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This article was published 10/2/2018 (983 days ago), so information in it may no longer be current.
Last week I watched the Hollywood film Hostiles.
The opening scene features a group of Indians quietly arriving on a farm, savagely killing a farmer and his children, and attempting to kidnap (to likely rape) the farmer’s wife.
The Indians are later killed, with the widow emptying bullets into a corpse as a kind of retribution.
The reason why these men massacre this "innocent" family is never explained.
In fact, the reasons don’t matter. The message is one of paranoia: that savage Indians are always nearby, hidden, and ready to kill defenceless settlers and take their stuff.
Indians must be controlled is the message of Hostiles. Indians otherwise deserve to die.
In a Saskatchewan courtroom on Friday night a jury told almost the same story, finding farmer Gerald Stanley not guilty of the slaying of 22-year-old Cree man Colten Boushie.
The facts of the case are as black and white as a trial can get.
On August 9, 2016, Boushie and four friends arrived on Stanley’s farm. The young men state they came for help with a flat tire. Stanley claims they were coming to steal stuff.
Regardless, there was a confrontation. A gun was brandished. The group tried to leave. Stanley says he fired his gun to "scare" them.
Stanley claims his gun then "accidentally" went off, shooting Boushie in the back of the head at point-blank range. The third bullet, he says, was a "hang fire accident" – when a bullet lodges and launches later.
An RCMP forensics expert testified that there was no mechanical dysfunction in the gun.
Stanley’s defence, therefore, is that he aggressively fired, then approached Boushie, and the gun went off on its own.
Into the back of Boushie’s head.
At point blank range.
Even as an expert suggests otherwise.
There are many other factors in this case: of mistreated evidence, of alcohol, of the elimination of Indigenous jurors, and of racism by police telling Boushie’s mom to "get it together" as she lay weeping on the floor after hearing the news.
But in the end, a jury of Canadians condoned the fatal actions of a farmer acting on his paranoia and Colten Boushie is dead.
Indians are hostiles who must be controlled, right?
The slaying of Colten Bushie didn’t start in that Saskatchewan courtroom.
It starts with the Indian Act. The residential school system. The removal of Indigenous communities onto unsuitable reserves, locking communities there with a brutal pass system and controlling every part of our lives from clothing to how to set up our governments.
In Canada’s founding document, the 1867 British North America Act, the federal government states they will take control of "Indians and lands reserved for Indians."
What came afterwards was 150 years of paranoia.
Resulting in the shooting death of Colten Boushie.
What’s most remarkable is during these past 150 years Indigenous peoples have not only resisted all of this but acted in a completely different way.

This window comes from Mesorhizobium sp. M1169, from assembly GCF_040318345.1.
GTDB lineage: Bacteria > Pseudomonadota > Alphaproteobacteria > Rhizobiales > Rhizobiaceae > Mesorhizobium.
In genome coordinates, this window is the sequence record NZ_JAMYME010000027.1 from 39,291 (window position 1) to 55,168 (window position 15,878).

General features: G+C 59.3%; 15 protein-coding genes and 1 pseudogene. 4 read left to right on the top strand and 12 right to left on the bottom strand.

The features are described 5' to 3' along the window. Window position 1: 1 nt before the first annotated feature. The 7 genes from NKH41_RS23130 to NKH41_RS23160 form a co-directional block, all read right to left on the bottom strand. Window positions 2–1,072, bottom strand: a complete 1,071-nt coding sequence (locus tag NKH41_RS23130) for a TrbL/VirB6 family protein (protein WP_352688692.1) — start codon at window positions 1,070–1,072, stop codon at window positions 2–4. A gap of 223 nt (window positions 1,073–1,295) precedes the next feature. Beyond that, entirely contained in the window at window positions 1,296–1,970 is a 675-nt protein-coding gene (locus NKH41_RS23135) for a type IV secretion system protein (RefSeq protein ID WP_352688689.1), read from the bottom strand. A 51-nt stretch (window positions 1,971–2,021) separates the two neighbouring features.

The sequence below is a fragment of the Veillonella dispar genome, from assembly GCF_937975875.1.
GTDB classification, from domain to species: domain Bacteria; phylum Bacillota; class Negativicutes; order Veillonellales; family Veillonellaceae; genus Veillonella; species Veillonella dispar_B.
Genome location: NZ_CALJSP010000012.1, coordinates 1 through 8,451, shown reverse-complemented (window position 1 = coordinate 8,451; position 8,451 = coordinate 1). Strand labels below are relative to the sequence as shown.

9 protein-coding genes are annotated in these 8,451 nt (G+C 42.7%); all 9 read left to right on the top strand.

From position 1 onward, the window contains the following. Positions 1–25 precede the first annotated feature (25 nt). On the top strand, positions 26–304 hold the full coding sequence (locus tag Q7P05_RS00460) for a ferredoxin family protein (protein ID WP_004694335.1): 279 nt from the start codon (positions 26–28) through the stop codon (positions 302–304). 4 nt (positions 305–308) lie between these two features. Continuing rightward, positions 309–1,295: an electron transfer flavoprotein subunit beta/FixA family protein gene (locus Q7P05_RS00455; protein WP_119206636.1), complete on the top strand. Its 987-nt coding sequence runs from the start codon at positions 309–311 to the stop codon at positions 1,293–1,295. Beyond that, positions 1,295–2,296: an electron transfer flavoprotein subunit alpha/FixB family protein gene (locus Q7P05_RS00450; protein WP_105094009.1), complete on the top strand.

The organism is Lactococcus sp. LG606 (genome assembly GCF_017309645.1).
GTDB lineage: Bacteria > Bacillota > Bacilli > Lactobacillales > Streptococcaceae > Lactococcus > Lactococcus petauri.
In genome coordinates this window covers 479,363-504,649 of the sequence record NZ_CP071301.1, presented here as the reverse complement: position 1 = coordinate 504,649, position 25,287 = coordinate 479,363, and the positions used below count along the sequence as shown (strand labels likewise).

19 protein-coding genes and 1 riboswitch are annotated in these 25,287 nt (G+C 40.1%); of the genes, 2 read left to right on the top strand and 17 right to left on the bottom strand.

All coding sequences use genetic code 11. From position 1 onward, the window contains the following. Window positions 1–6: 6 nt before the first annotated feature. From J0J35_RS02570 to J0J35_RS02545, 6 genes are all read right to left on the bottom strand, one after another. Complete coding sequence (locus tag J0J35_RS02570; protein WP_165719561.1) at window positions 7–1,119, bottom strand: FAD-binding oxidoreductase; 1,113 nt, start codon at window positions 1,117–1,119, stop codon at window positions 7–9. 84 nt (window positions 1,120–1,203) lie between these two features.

In response to virtually every single violent act and genocidal policy in Canadian history, we have invited Canada into dialogue and ceremony. Offered a hand in partnership. Stubbornly believed in promises of a "nation to nation" relationship.
Even as we have been lied to, every single time. What we have sought – in virtually every single moment in Canadian history – is relationship. Even at the Oka conflict of 1990 activists were trying to talk to Canada about sharing lands and resources right up until the moment police were ordered to fire their guns.
Indigenous peoples are not here to take anyone’s stuff. We are here to share in the power of a beautiful land. We have lived here far longer than settlers.
All we want is to live in a good way. A healthy and safe way. A place where our homes and children can live this way too.
But we don’t live in that place.
We live in a Hollywood movie.
A place where a Manitoba premier speaks of a "preponderance" of Indigenous men shooting guns at night. Where a mayoral candidate's wife tweets about how "drunk Indians" may assault you at any moment downtown. Where human beings such as J.J. Harper, Helen Betty Osborne, Matthew Dumas, Claudette Osborne, Errol Greene, Brian Sinclair and now Tina Fontaine and Colten Bushie die because a country treats them as an "Indian."
At the end of Hostiles there are almost no Indians left. Just one, a parentless child, about to be raised by non-Indians in a far-off place.
All that’s really left is settlers, riding off into the sunset to inherit the land.
The difference between film and life is Indigenous peoples are not savage Indians.
And we’re not going away. This is our home. Period.
I spend a lot of time wondering how much longer Indigenous peoples will offer peace, kindness, and generosity to a Canada that doesn’t want to change.
Friday night my belief took a massive blow.
Hope is hard to find now.
Niigaan Sinclair is an Associate Professor in the Department of Native Studies at the University of Manitoba.
Niigaan Sinclair is Anishinaabe and is a columnist at the Winnipeg Free Press.
Updated on Saturday, February 10, 2018 at 12:27 PM CST: Typos fixed.
1:00 PM: Headline fixed.
February 12, 2018 at 12:22 PM: fixes typo
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